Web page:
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About the Collection


Use of Images
Fritz-Metcalf Photograph Collection
Emanuel Fritz Redwood 4H Club Trestle Woodbridge Metcalf

About the Fritz-Metcalf Photograph Collection

Emanuel Fritz and Woodbridge Metcalf were faculty members of the School of Forestry at the University of California, Berkeley, and were collaborators in the development of this collection of approximately 9000 photographs. The collection is a record of forestry, conservation, the lumber industry, and related topics, primarily in Califormia and the Western United States, but including other areas as well. The subject matter comprises logging operations, logging equipment, reforestation, forest research, fire protection, lumber mills, and the activities of the University of California's School of Forestry. The photographs were taken from 1906 to 1984, with the bulk of the collection dating between 1910 and 1960. The photographs were taken by Emanuel Fritz, Woodbridge Metcalf, and others.

Emanuel Fritz
Emanuel Fritz (1886-1988) taught forestry at the University of California from 1919 to 1954. During this time and for many years afterwards, Professor Fritz was a consultant to the lumber industry, to government, and to conservation organizations. Among other positions, he was forester for the California Redwood Assocation, consultant to the California Legislative Interim Committee (1943-45), editor-in-chief of the Journal of Forestry (1930-32), founder of the Redwood Region Logging Conference, and councillor of the Save-the-Redwoods League. He was the author of many works on forestry, the lumber industry, and wood technology, including an extensive bibliography of the Coast redwood. In 1955 he received the Western Forestry and Conservation Association award for distinguished achievement in forestry.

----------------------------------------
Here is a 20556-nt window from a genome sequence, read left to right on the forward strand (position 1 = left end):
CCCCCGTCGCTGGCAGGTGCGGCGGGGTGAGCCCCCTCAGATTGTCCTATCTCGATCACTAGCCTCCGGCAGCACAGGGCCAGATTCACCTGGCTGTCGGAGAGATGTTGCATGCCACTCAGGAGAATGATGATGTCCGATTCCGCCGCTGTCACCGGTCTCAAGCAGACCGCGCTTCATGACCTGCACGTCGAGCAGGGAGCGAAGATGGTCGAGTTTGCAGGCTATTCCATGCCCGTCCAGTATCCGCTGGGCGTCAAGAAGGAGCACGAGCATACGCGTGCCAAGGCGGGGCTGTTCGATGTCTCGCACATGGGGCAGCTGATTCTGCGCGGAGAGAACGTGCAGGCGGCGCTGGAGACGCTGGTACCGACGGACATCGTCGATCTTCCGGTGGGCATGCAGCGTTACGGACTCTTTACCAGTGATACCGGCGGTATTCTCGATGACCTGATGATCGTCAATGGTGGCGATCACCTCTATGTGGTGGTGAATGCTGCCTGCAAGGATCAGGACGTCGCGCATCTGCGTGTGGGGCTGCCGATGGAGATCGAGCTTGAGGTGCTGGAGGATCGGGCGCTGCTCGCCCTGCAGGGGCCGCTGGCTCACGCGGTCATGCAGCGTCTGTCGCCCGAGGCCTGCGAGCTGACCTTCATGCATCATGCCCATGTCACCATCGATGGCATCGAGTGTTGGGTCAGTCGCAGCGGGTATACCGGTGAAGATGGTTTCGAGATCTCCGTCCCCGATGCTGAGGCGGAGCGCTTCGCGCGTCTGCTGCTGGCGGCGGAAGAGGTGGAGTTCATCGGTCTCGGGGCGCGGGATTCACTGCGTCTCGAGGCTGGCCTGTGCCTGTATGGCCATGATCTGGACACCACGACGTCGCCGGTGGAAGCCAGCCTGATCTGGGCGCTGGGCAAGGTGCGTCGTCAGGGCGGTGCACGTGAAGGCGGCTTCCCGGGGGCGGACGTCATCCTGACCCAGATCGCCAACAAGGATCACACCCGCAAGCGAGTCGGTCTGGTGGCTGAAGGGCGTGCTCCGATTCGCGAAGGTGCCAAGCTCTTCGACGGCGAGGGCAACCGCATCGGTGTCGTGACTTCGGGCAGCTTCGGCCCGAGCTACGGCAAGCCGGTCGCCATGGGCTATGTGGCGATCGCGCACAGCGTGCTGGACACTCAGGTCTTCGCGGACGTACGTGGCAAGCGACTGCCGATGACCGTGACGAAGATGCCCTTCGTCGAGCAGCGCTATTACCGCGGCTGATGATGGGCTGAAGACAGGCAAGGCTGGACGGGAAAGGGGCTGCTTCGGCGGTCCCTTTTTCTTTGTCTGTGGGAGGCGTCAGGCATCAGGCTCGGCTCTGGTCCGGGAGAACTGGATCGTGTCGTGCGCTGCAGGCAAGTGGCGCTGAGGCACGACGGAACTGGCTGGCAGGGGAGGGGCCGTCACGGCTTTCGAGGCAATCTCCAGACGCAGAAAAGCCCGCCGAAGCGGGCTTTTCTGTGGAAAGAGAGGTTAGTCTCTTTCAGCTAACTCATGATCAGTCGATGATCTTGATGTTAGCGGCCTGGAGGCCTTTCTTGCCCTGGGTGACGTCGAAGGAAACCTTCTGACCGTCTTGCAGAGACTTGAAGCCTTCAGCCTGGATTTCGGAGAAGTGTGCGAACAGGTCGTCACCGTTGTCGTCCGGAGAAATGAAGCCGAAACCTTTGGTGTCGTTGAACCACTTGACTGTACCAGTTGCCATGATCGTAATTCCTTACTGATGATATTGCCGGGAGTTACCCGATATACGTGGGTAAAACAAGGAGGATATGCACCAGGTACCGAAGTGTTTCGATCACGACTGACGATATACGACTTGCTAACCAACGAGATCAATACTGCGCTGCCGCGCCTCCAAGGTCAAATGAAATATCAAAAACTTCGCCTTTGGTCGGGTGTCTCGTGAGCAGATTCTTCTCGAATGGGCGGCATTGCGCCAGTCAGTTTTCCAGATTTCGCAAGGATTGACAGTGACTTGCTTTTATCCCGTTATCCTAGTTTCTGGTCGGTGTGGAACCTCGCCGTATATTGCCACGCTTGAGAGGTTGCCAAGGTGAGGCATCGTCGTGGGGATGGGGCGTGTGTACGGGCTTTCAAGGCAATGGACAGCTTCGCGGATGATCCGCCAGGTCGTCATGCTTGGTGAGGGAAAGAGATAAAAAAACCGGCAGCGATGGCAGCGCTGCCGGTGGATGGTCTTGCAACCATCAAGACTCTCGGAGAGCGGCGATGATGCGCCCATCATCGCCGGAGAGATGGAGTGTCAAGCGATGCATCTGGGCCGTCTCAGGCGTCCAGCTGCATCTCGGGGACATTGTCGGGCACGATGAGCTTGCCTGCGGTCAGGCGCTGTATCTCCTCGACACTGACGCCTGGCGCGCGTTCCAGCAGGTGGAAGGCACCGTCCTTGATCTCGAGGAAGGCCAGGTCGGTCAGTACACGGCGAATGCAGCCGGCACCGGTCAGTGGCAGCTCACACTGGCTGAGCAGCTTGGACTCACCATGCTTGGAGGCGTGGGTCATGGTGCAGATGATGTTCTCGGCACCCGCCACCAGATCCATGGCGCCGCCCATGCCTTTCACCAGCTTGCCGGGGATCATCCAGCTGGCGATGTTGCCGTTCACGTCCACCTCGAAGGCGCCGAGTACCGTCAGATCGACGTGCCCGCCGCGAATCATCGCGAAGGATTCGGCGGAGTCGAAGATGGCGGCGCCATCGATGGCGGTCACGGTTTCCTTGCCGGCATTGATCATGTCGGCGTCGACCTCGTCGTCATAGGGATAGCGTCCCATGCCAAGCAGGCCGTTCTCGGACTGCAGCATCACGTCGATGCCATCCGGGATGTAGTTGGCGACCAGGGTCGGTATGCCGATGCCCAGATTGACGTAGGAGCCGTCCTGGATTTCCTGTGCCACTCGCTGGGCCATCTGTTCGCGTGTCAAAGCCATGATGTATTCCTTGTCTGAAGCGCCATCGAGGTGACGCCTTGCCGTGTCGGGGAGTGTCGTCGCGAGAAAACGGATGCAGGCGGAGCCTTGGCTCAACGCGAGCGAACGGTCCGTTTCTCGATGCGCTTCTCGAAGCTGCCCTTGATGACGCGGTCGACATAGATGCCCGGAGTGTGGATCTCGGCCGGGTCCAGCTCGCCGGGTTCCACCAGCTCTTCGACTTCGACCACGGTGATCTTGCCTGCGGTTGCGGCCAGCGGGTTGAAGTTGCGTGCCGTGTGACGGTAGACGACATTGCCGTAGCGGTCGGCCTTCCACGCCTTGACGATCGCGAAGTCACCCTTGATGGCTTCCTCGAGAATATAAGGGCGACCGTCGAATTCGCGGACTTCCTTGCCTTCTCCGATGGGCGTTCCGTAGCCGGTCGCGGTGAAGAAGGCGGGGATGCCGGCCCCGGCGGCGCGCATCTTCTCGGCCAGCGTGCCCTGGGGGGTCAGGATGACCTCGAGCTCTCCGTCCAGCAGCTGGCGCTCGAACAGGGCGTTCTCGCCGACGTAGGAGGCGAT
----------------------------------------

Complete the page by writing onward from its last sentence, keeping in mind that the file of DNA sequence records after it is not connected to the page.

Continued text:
Woodbridge Metcalf
Woodbridge Metcalf (1888-1972) was on the faculty of the School of Forestry from 1914 until 1956. He was Extension Forester from 1926 to 1957. During these 43 years, Professor Metcalf not only taught forestry but was involved in numerous projects throughout California, including 4-H Clubs, cork oak utilization, and Christmas tree and eucalyptus plantations. During World War I, he organized 300 rural volunteer fire-fighting companies, out of which later emerged the state-wide fire protection programs of the California Division of Forestry. He served as president of the California Conservation Council, and in 1954 received the Nash Merit Award Certificate for his work in conservation.